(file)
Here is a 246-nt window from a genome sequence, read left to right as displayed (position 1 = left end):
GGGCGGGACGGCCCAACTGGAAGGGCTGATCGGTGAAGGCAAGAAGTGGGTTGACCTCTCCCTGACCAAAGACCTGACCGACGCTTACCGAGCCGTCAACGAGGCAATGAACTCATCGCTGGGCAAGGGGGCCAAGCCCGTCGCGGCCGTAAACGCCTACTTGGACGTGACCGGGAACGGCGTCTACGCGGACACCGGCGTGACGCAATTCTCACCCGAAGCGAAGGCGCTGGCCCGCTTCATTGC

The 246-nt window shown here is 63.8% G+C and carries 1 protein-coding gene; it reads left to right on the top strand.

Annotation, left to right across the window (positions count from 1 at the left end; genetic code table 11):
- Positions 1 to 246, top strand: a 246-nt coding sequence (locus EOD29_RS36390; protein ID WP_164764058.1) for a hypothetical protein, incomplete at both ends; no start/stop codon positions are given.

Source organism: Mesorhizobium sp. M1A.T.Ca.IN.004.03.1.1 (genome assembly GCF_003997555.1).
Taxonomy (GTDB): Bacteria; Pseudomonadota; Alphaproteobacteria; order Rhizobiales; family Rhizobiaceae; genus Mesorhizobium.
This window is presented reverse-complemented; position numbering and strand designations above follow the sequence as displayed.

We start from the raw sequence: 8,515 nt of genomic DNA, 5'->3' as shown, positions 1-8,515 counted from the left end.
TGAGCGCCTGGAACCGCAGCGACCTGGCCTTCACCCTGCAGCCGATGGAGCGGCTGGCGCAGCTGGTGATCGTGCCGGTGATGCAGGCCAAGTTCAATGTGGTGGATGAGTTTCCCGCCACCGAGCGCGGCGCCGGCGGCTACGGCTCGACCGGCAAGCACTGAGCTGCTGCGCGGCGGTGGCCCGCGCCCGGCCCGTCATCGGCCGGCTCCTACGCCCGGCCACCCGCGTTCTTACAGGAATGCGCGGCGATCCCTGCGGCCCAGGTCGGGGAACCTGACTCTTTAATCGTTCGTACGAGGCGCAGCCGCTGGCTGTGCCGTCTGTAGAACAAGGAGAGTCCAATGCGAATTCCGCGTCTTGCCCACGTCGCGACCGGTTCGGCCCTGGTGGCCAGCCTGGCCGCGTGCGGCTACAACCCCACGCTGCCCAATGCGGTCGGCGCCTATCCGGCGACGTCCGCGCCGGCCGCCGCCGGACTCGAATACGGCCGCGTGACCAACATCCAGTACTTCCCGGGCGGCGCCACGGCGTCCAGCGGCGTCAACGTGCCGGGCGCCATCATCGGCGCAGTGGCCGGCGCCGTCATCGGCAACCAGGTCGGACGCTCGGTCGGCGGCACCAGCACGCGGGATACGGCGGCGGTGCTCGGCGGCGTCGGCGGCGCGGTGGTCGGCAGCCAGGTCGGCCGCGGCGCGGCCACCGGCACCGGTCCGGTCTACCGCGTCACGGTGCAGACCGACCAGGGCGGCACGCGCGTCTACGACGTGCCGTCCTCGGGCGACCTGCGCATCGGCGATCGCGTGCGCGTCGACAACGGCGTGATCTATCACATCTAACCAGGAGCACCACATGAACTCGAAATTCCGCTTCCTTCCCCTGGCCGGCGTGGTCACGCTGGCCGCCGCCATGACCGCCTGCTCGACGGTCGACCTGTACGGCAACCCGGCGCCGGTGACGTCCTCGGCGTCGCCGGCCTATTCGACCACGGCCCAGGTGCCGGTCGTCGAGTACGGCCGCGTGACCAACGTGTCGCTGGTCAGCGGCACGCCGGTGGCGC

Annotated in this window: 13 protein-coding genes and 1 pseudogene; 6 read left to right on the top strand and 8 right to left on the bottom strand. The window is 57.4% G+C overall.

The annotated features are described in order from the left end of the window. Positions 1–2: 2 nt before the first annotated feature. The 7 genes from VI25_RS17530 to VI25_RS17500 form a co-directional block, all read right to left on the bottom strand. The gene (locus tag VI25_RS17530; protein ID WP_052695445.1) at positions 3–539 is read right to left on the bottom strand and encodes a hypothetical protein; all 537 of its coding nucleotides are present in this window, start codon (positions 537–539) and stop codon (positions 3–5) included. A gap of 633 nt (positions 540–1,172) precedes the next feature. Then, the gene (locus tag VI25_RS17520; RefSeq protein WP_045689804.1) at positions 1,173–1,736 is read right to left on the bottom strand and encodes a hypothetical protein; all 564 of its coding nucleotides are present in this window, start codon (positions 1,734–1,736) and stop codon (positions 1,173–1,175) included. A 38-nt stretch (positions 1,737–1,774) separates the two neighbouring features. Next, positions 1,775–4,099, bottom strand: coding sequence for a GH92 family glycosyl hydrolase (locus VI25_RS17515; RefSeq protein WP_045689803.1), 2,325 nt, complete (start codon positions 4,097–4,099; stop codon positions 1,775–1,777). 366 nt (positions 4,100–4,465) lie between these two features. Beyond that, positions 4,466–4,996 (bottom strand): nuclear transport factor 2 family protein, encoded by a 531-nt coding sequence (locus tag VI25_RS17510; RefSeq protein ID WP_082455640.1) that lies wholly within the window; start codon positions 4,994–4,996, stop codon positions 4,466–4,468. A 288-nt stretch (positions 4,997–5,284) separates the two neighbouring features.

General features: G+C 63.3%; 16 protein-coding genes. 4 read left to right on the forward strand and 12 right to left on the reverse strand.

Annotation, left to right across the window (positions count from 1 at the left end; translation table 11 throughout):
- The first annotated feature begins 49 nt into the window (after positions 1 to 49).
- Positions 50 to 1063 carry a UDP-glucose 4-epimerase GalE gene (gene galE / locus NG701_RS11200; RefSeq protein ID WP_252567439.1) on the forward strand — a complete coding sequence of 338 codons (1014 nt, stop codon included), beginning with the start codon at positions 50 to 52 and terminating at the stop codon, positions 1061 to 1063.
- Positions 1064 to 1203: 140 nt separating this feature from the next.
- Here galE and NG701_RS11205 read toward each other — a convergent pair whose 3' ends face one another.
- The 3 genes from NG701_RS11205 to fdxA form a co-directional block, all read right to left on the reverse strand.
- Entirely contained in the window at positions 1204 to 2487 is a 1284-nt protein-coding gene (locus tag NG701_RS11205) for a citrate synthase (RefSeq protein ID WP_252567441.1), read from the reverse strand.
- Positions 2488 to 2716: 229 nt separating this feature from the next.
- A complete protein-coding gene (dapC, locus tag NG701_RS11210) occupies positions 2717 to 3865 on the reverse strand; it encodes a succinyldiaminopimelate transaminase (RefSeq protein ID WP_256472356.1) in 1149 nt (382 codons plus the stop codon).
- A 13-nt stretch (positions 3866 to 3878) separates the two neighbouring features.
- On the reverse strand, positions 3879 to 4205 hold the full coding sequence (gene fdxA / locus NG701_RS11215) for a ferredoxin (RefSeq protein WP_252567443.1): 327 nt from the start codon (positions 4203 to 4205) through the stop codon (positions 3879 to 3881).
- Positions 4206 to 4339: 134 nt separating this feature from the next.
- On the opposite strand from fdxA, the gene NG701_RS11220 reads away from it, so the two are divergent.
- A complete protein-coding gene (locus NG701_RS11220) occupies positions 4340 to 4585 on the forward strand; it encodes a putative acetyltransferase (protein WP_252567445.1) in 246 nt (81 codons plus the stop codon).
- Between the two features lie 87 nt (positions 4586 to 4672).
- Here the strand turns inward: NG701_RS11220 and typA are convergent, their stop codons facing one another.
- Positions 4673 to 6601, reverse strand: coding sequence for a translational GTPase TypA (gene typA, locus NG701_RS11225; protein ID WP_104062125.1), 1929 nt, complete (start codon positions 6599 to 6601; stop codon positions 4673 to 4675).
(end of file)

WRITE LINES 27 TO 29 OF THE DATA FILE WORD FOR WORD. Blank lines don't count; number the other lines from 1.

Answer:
- A complete protein-coding gene (locus NG701_RS11220) occupies positions 4340 to 4585 on the forward strand; it encodes a putative acetyltransferase (protein WP_252567445.1) in 246 nt (81 codons plus the stop codon).
- Between the two features lie 87 nt (positions 4586 to 4672).
- Here the strand turns inward: NG701_RS11220 and typA are convergent, their stop codons facing one another.